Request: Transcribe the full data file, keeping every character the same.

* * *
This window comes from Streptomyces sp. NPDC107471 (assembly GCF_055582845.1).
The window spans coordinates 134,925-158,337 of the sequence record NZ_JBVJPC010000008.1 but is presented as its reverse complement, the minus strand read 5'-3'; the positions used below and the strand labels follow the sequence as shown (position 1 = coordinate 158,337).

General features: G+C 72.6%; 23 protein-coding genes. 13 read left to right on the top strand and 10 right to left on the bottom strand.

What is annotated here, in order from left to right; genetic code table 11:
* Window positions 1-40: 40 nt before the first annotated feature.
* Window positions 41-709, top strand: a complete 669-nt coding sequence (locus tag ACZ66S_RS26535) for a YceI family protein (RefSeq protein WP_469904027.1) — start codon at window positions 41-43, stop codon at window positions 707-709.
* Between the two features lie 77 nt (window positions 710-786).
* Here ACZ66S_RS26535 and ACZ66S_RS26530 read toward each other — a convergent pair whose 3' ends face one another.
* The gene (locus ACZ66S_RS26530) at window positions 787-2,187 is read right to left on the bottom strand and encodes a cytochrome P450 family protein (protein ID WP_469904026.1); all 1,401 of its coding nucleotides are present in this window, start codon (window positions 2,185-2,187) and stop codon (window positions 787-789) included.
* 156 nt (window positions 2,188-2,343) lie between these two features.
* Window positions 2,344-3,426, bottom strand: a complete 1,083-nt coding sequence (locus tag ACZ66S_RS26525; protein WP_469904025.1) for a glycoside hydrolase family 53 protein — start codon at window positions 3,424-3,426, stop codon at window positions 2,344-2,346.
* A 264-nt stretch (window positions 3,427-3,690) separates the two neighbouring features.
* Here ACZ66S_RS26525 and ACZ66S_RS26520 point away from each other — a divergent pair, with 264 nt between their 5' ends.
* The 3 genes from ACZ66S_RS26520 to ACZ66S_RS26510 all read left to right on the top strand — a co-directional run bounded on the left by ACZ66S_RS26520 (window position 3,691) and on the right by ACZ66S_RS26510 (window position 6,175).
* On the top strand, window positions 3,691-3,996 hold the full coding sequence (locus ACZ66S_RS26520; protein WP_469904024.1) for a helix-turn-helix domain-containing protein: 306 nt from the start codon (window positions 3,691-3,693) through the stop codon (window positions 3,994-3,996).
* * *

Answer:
This window comes from Streptomyces sp. NPDC107471 (assembly GCF_055582845.1).
The window spans coordinates 134,925-158,337 of the sequence record NZ_JBVJPC010000008.1 but is presented as its reverse complement, the minus strand read 5'-3'; the positions used below and the strand labels follow the sequence as shown (position 1 = coordinate 158,337).

General features: G+C 72.6%; 23 protein-coding genes. 13 read left to right on the top strand and 10 right to left on the bottom strand.

What is annotated here, in order from left to right; genetic code table 11:
* Window positions 1-40: 40 nt before the first annotated feature.
* Window positions 41-709, top strand: a complete 669-nt coding sequence (locus tag ACZ66S_RS26535) for a YceI family protein (RefSeq protein WP_469904027.1) — start codon at window positions 41-43, stop codon at window positions 707-709.
* Between the two features lie 77 nt (window positions 710-786).
* Here ACZ66S_RS26535 and ACZ66S_RS26530 read toward each other — a convergent pair whose 3' ends face one another.
* The gene (locus ACZ66S_RS26530) at window positions 787-2,187 is read right to left on the bottom strand and encodes a cytochrome P450 family protein (protein ID WP_469904026.1); all 1,401 of its coding nucleotides are present in this window, start codon (window positions 2,185-2,187) and stop codon (window positions 787-789) included.
* 156 nt (window positions 2,188-2,343) lie between these two features.
* Window positions 2,344-3,426, bottom strand: a complete 1,083-nt coding sequence (locus tag ACZ66S_RS26525; protein WP_469904025.1) for a glycoside hydrolase family 53 protein — start codon at window positions 3,424-3,426, stop codon at window positions 2,344-2,346.
* A 264-nt stretch (window positions 3,427-3,690) separates the two neighbouring features.
* Here ACZ66S_RS26525 and ACZ66S_RS26520 point away from each other — a divergent pair, with 264 nt between their 5' ends.
* The 3 genes from ACZ66S_RS26520 to ACZ66S_RS26510 all read left to right on the top strand — a co-directional run bounded on the left by ACZ66S_RS26520 (window position 3,691) and on the right by ACZ66S_RS26510 (window position 6,175).
* On the top strand, window positions 3,691-3,996 hold the full coding sequence (locus ACZ66S_RS26520; protein WP_469904024.1) for a helix-turn-helix domain-containing protein: 306 nt from the start codon (window positions 3,691-3,693) through the stop codon (window positions 3,994-3,996).